The SINC review has at last been released for public consumption and the results do not make for enjoyable reading. Four large sites are 'at risk' of de-listing and all bar one are council owned. The site that is privately owned - Seething Wells - has been defended from development by the council at no less than three public inquiries - on account of it being Metropolitan Open Land - but the council have not defended its descent into a poisonous desert.The Review states that there are 'anecdotal records of Himalayan balsam at the site'. This appears to be hearsay as it is not on the list of plants held by the London Biological Records Centre (GIGL). Unfotunately it is the reason that the Environment Agency issued a permit to spray glyphosate at the site without any evidence of it existing. The Review also fails to mention Crassula helmsi - a notifiable weed- at the ponds at Alexandra Milenium Green and Jubilee meadows. So there are important species that have be
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Public Spaces Protection Orders (PSPOs) are intended to deal with nuisance or anti-social behaviour in a particular area that is detrimental to the local community's quality of life. Just before Xmas I was walking along the towpath by Ham Lands and saw someone sawing branches off a tree I know to be a native black poplar and one of only ~7,000 in the country. I thought twice about challenging that person, but later contacted Richmond council who said, 'We have a PSPO order for that', and 'We can even emphasise the point about dead/standing/fallen/living wood being protected - especially native black poplar as it shouldn't be used for firewood - by putting additional signage up to remind people'. Richmond Council have an eleven page document on PSPO orders ranging from forbidding picking or damaging plants and trees to feeding animals and causing nuisance through attracting vermin, ride a horse in a restricted area; ride a bike skateboard, motorbike etc.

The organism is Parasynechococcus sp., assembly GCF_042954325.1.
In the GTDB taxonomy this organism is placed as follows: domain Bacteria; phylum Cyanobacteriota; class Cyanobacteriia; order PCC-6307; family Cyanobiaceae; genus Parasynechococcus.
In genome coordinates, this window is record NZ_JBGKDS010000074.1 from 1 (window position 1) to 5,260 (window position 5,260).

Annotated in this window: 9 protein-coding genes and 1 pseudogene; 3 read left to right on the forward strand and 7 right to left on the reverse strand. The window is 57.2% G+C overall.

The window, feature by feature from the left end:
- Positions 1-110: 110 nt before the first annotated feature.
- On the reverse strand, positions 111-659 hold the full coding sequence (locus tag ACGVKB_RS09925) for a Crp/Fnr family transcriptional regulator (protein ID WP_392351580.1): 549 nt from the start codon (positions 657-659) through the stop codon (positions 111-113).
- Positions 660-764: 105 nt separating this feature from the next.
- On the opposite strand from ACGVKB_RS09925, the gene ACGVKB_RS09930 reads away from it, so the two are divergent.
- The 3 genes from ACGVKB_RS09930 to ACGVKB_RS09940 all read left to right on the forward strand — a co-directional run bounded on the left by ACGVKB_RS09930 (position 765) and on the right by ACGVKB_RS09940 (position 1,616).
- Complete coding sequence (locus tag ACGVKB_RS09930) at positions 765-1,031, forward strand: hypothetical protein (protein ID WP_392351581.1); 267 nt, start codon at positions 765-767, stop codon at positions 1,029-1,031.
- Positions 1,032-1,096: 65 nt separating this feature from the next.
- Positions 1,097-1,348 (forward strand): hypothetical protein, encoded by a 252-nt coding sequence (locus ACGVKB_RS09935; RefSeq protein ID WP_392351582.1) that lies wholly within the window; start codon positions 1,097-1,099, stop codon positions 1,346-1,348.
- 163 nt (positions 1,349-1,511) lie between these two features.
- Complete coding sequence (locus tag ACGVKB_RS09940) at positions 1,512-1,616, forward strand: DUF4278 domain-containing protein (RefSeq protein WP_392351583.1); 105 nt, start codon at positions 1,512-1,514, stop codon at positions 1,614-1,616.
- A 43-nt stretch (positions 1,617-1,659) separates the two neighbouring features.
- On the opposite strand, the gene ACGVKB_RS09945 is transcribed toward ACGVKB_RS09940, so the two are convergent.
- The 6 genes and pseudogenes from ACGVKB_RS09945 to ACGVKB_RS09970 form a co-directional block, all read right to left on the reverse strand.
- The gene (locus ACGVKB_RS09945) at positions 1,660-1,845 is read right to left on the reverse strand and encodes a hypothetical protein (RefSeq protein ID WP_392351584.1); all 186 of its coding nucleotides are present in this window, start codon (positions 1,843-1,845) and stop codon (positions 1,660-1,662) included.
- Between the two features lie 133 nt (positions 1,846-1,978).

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Another potentially damaging application affecting wildlife corridors, trees and the natural environment. This objection has been written by a colleague. There has been no Ecological Assessment submitted with the application and it is not made clear which trees will be lost. I have added photos of the archaeological interest referred to including the watercourse not mentioned in the application. A. Health and Safety Key reasons claimed for the proposed path are safety and security for pedestrian access, yet:- i) the proposed path does not follow the entire length of the route and pedestrians and vehicles will still share some of the route even after the works, so the path does not appear to fully separate pedestrians ii) the proposed front entrance to the path (Appendix 2) appears far less safe than using the current road - the proposal routes the path immediately behind the bin store and a 2m hedge (!) so that pedestrians entering and exiting would disappear from view